"The investigation is in its early stages, but at this point, based on the information available, we do not have any basis to issue new guidance to operators," Charlie Miller, Boeing's vice president of communications, said in a statement.
Here's the full statement:
“We have engaged our customers and regulators on concerns they may have - and would refer you to them to discuss their operations and decisions. Safety is our number one priority and we are taking every measure to fully understand all aspects of this accident, working closely with the investigating team and all regulatory authorities involved. The investigation is in its early stages, but at this point, based on the information available, we do not have any basis to issue new guidance to operators.”
The Dow fell 225 points, or 0.9%, this morning, dragged lower by a sharp selloff for Boeing. The S&P 500 gained 0.4%, while the Nasdaq advanced 0.5%.
Boeing dropped 13% following the second crash of its 737 MAX 8 jet in five months.
Some context here: Boeing is on track for its worst day since September 17, 2001 — the first day of trading following the 9/11 terror attacks. Southwest Airlines, which operates the largest fleet of 737 Max 8 jets, fell 2%.
The Ethiopian Airlines flight that crashed Sunday was packed with humanitarian workers and international experts, many of whom were bound for a major United Nations environmental summit in Nairobi, Kenya. Twenty two UN staffers were among the 157 people killed.
The victims came from at least 35 countries, including at least 32 Kenyans, 18 Canadians, nine Ethiopians, eight people from the United States, China and Italy, and seven from France and the United Kingdom, according to the airline.
Here are their stories:
- British citizen Joanna Toole was due to represent the UN's Food and Agriculture Organization (FAO). "So profoundly sad and lost for words," said Manuel Barange, the director of her department, fisheries and aquaculture.
- Irish national Michael "Mick" Ryan was the global deputy chief engineer for the UN's World Food Program (WFP). The Irish Prime Minister wrote on Twitter, "Michael was doing life-changing work in Africa with the World Food Programme. Deepest sympathies to family, colleagues & friends."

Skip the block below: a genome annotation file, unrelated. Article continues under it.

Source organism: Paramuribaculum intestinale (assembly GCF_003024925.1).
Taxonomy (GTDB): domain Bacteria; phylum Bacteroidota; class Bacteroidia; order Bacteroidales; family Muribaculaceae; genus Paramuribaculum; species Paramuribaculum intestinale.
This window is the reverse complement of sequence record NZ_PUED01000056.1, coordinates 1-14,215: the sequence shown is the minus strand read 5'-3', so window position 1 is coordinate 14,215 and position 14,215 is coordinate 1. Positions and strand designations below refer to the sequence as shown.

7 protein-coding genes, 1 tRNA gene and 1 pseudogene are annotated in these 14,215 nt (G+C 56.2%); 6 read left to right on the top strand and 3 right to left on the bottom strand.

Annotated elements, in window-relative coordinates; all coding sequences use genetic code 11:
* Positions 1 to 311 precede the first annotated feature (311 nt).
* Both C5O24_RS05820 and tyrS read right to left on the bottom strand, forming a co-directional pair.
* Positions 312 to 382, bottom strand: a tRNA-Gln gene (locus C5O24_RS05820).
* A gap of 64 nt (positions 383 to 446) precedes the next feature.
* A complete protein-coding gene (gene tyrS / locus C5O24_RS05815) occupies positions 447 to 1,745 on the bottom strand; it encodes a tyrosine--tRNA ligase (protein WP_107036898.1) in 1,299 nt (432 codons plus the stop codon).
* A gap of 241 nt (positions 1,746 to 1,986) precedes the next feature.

- Cedric Asiavugwa, from Kenya, was a third-year law student at Georgetown University in Washington, DC, who was passionate about helping refugees and volunteered with the Red Cross. He was on his way home to Nairobi after the death of his fiancée's mother, according to the university.
- Hussein Swaleh, former secretary general of Kenya's Football Federation, was returning home after working as a match commissioner in an African Champions League game in Egypt, the Confederation of African Football said in a statement.
- Tamirat Mulu Demessie, from Ethiopia, was an child-protection specialist who worked with Save the Children. The nonprofit honored his tireless efforts "to ensure that vulnerable children are safe during humanitarian crises."
- Pius Adesanmi was a renowned Nigerian-born scholar, director of Carleton University's Institute of African Studies, and former CNN commentator. Adesanmi, who also held Canadian citizenship, was awarded the Penguin Prize for African writing in 2010 for his collection of essays in You're Not a Country, Africa!
- Karim Saafi, a French-Tunisian citizen, was co-chair of the African Diaspora Youth Forum in Europe. He was also a member of the Pan African Youth Union, a coordinating body for young people across the continent, the organization told CNN.
- Ambassador Abiodun Bashua, a retired Nigerian foreign service officer, also died in the crash, the Nigerian presidency and government confirmed.